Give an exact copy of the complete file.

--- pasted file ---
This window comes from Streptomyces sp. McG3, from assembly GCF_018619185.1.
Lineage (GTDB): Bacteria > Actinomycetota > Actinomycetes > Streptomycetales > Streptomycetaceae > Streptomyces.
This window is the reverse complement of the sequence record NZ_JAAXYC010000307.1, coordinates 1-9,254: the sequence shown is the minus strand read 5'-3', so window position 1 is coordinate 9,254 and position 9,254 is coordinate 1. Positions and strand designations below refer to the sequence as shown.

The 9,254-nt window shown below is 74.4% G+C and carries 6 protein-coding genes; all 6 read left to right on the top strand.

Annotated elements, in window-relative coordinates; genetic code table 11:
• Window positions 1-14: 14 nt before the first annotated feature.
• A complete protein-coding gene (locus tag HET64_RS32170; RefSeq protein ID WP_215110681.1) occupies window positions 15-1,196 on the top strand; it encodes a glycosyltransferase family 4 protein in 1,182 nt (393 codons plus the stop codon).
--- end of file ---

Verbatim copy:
This window comes from Streptomyces sp. McG3, from assembly GCF_018619185.1.
Lineage (GTDB): Bacteria > Actinomycetota > Actinomycetes > Streptomycetales > Streptomycetaceae > Streptomyces.
This window is the reverse complement of the sequence record NZ_JAAXYC010000307.1, coordinates 1-9,254: the sequence shown is the minus strand read 5'-3', so window position 1 is coordinate 9,254 and position 9,254 is coordinate 1. Positions and strand designations below refer to the sequence as shown.

The 9,254-nt window shown below is 74.4% G+C and carries 6 protein-coding genes; all 6 read left to right on the top strand.

Annotated elements, in window-relative coordinates; genetic code table 11:
• Window positions 1-14: 14 nt before the first annotated feature.
• A complete protein-coding gene (locus tag HET64_RS32170; RefSeq protein ID WP_215110681.1) occupies window positions 15-1,196 on the top strand; it encodes a glycosyltransferase family 4 protein in 1,182 nt (393 codons plus the stop codon).